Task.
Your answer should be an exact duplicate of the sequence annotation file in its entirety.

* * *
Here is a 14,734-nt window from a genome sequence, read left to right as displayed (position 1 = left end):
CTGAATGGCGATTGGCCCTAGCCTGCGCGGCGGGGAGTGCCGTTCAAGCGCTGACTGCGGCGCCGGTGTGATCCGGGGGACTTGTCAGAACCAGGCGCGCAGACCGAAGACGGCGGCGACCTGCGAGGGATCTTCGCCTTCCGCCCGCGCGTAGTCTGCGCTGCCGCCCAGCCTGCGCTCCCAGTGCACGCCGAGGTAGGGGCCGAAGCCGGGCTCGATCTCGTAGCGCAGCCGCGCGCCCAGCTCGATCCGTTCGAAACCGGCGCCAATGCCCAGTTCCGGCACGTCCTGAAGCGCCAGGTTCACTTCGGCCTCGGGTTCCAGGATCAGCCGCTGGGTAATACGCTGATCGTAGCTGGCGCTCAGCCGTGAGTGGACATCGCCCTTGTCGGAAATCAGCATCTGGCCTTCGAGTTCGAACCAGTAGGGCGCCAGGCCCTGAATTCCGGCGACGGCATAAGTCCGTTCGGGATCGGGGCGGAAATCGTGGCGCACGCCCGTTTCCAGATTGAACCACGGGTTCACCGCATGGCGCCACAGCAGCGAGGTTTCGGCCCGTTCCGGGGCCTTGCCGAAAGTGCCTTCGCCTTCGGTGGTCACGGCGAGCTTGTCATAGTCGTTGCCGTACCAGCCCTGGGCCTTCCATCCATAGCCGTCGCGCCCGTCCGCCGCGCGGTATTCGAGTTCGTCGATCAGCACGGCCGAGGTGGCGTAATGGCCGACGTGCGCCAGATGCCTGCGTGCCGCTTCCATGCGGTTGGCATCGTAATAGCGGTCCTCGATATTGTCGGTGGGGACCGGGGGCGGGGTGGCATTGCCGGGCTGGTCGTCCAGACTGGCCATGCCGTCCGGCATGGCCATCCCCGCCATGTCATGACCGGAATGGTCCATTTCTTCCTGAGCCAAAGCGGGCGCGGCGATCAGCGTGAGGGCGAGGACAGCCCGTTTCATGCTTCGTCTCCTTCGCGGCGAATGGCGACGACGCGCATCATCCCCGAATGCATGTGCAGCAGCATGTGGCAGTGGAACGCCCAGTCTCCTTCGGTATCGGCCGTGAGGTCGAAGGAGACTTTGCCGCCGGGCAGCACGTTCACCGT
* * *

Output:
Here is a 14,734-nt window from a genome sequence, read left to right as displayed (position 1 = left end):
CTGAATGGCGATTGGCCCTAGCCTGCGCGGCGGGGAGTGCCGTTCAAGCGCTGACTGCGGCGCCGGTGTGATCCGGGGGACTTGTCAGAACCAGGCGCGCAGACCGAAGACGGCGGCGACCTGCGAGGGATCTTCGCCTTCCGCCCGCGCGTAGTCTGCGCTGCCGCCCAGCCTGCGCTCCCAGTGCACGCCGAGGTAGGGGCCGAAGCCGGGCTCGATCTCGTAGCGCAGCCGCGCGCCCAGCTCGATCCGTTCGAAACCGGCGCCAATGCCCAGTTCCGGCACGTCCTGAAGCGCCAGGTTCACTTCGGCCTCGGGTTCCAGGATCAGCCGCTGGGTAATACGCTGATCGTAGCTGGCGCTCAGCCGTGAGTGGACATCGCCCTTGTCGGAAATCAGCATCTGGCCTTCGAGTTCGAACCAGTAGGGCGCCAGGCCCTGAATTCCGGCGACGGCATAAGTCCGTTCGGGATCGGGGCGGAAATCGTGGCGCACGCCCGTTTCCAGATTGAACCACGGGTTCACCGCATGGCGCCACAGCAGCGAGGTTTCGGCCCGTTCCGGGGCCTTGCCGAAAGTGCCTTCGCCTTCGGTGGTCACGGCGAGCTTGTCATAGTCGTTGCCGTACCAGCCCTGGGCCTTCCATCCATAGCCGTCGCGCCCGTCCGCCGCGCGGTATTCGAGTTCGTCGATCAGCACGGCCGAGGTGGCGTAATGGCCGACGTGCGCCAGATGCCTGCGTGCCGCTTCCATGCGGTTGGCATCGTAATAGCGGTCCTCGATATTGTCGGTGGGGACCGGGGGCGGGGTGGCATTGCCGGGCTGGTCGTCCAGACTGGCCATGCCGTCCGGCATGGCCATCCCCGCCATGTCATGACCGGAATGGTCCATTTCTTCCTGAGCCAAAGCGGGCGCGGCGATCAGCGTGAGGGCGAGGACAGCCCGTTTCATGCTTCGTCTCCTTCGCGGCGAATGGCGACGACGCGCATCATCCCCGAATGCATGTGCAGCAGCATGTGGCAGTGGAACGCCCAGTCTCCTTCGGTATCGGCCGTGAGGTCGAAGGAGACTTTGCCGCCGGGCAGCACGTTCACCGT